Abnormalities and preventing major accidents

Why expert says mistake proof systems need a cultural component

Abnormalities and preventing major accidents

Most major accidents in the offshore energy industry are often the result of human error, according to Ola Olamilehin, senior process safety engineer with Cenovus Energy. “Over 70% of the incidents were due to a lot of human errors, and that's not just one human error, but multiple of them at the same time…a compounded domino effect.”

Olamilehin gave a presentation at the Energy Safety Conference in Banff, Alberta about managing major accident hazards. He focused on abnormalities in the risks and conditions that contributed to major accidents causing the deaths of at least three workers. 

“I would say the industry still has some ways to go,” says Olamilehin, when it comes to preparing for “those things that can happen and hurt or kill people.” He says abnormal conditions contained within the safety processes and systems will continue to show up, “but the most important thing is what do we do about them, and that’s cultural.”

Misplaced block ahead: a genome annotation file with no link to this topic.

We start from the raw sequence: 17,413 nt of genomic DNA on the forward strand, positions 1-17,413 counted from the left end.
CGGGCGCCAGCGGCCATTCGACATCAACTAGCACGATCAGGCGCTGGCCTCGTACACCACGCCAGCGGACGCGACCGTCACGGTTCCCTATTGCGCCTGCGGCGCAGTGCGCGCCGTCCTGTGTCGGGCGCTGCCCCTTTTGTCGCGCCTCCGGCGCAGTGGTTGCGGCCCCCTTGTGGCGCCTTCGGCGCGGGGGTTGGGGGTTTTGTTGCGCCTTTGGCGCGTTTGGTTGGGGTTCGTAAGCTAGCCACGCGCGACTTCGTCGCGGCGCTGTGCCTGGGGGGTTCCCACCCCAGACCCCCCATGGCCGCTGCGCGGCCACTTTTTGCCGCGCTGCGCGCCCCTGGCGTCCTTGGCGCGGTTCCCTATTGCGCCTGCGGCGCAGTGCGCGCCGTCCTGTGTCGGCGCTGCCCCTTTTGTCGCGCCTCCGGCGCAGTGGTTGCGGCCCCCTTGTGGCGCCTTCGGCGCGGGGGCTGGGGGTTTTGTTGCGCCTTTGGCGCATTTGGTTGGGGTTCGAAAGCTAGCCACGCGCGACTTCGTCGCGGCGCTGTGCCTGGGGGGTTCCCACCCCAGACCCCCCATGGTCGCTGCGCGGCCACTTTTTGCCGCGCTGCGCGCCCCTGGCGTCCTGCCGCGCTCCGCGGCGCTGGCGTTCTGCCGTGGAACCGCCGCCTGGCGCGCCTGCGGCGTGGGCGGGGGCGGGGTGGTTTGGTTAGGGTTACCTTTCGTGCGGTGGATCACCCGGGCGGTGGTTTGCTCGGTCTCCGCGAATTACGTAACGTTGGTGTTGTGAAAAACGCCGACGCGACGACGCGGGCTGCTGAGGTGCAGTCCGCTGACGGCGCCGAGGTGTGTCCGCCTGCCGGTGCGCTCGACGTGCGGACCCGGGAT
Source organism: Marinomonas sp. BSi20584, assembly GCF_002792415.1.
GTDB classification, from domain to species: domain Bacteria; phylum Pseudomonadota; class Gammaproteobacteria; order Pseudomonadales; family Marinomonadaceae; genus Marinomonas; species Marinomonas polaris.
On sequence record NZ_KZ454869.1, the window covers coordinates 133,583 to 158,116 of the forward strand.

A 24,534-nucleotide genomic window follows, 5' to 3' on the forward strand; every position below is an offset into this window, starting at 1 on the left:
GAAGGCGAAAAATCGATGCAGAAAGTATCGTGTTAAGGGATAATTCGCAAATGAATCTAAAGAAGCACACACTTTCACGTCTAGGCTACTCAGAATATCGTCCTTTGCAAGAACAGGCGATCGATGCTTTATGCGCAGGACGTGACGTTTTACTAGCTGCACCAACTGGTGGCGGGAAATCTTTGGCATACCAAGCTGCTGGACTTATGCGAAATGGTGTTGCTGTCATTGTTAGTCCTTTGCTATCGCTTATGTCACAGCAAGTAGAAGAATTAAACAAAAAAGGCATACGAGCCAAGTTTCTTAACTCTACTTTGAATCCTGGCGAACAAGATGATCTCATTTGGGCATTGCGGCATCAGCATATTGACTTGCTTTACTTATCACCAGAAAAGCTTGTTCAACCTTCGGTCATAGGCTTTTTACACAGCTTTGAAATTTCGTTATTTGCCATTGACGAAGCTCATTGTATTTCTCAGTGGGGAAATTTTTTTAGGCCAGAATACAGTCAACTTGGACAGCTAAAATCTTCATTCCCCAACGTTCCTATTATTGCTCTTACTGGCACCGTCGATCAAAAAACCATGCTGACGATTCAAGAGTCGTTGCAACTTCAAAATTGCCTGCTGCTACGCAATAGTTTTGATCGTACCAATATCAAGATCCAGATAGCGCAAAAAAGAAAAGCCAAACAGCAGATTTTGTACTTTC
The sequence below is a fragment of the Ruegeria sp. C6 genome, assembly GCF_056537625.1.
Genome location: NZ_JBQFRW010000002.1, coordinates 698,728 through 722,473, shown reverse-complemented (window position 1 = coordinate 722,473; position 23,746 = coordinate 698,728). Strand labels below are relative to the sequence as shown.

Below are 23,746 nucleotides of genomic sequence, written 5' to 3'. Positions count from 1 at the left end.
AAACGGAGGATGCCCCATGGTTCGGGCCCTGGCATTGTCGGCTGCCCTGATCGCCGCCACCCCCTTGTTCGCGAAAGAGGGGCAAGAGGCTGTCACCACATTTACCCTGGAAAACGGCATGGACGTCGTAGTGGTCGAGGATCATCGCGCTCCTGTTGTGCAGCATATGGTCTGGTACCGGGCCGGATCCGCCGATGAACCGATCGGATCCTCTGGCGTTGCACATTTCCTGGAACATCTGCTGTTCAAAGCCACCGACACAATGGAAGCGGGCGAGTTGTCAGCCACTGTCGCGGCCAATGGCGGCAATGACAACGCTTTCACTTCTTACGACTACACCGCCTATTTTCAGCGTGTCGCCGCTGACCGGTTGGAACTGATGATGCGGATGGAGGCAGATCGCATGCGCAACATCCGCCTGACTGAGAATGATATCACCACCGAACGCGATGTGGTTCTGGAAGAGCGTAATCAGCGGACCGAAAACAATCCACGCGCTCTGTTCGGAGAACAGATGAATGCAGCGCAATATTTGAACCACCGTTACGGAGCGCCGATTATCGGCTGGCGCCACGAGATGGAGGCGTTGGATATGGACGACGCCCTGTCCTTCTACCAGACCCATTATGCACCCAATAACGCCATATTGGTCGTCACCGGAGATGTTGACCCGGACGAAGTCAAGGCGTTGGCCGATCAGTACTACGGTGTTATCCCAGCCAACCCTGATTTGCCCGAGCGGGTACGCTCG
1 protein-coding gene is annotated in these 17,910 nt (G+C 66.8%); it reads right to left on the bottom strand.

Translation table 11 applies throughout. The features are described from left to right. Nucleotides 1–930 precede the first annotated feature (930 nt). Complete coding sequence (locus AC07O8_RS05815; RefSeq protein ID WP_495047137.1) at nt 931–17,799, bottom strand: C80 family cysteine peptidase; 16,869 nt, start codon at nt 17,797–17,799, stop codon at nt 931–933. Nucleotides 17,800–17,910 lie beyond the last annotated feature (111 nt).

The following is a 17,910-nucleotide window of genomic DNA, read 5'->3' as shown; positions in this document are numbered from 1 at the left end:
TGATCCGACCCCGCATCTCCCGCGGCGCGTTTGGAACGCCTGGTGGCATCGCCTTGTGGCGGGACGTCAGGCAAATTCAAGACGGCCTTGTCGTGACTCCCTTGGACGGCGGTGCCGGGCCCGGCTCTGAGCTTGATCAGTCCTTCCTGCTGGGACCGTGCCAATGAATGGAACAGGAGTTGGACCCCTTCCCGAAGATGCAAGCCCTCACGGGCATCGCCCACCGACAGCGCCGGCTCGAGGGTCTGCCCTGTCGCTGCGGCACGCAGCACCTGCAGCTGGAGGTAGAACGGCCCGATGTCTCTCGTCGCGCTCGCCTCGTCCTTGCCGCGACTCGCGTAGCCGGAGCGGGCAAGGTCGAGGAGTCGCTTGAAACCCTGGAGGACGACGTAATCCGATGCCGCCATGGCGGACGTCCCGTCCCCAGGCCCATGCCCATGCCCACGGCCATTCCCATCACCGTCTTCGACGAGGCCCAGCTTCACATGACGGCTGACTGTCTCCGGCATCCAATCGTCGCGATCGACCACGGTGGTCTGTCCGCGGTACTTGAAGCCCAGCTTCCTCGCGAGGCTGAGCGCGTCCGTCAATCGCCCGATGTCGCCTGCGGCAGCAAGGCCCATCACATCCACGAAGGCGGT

Mistake proof systems

Olamilehin spent much of his highly technical presentation focusing on developing mistake proof systems using the bow tie method and diagrams, which provide a visual depiction of scenarios leading to a hazardous event. But what happens when a system that is believed to be mistake proof leads to complacency?

That’s where safety critical element coordinators come in, according to Olamilehin, who says it is their role to make sure the system is operating accordingly and identify abnormalities. “It's no longer just managing the numbers, it’s no longer about having a great robust system, so I can relax now…it’s not just about the system alone.”

Cultural components

Complacency is cultural, and Olamilehin says companies must have a strong set of values at every level of the organization to prevent complacency from seeping into the culture. He says that’s how a chain of mistakes can lead to a major accident. “It's understanding what is happening, versus just staying in that state of a limbo where you just relax and wait for things to happen before you begin to react.”

Vigilantly searching for those abnormalities within a mistake proof system, so they can be identified and acted upon to prevent or mitigate the hazard begins with culture, according to Olamilehin.

“The culture is very key. It can make or break the entire organization,” says Olamilehin, “so driving that operational discipline at the lowest level all the way to highest level is key.”

You can have the most robust safety systems, but without that cultural component that encourages maintaining a mindful eye for abnormalities, the risk of a major accident will never be truly mitigated.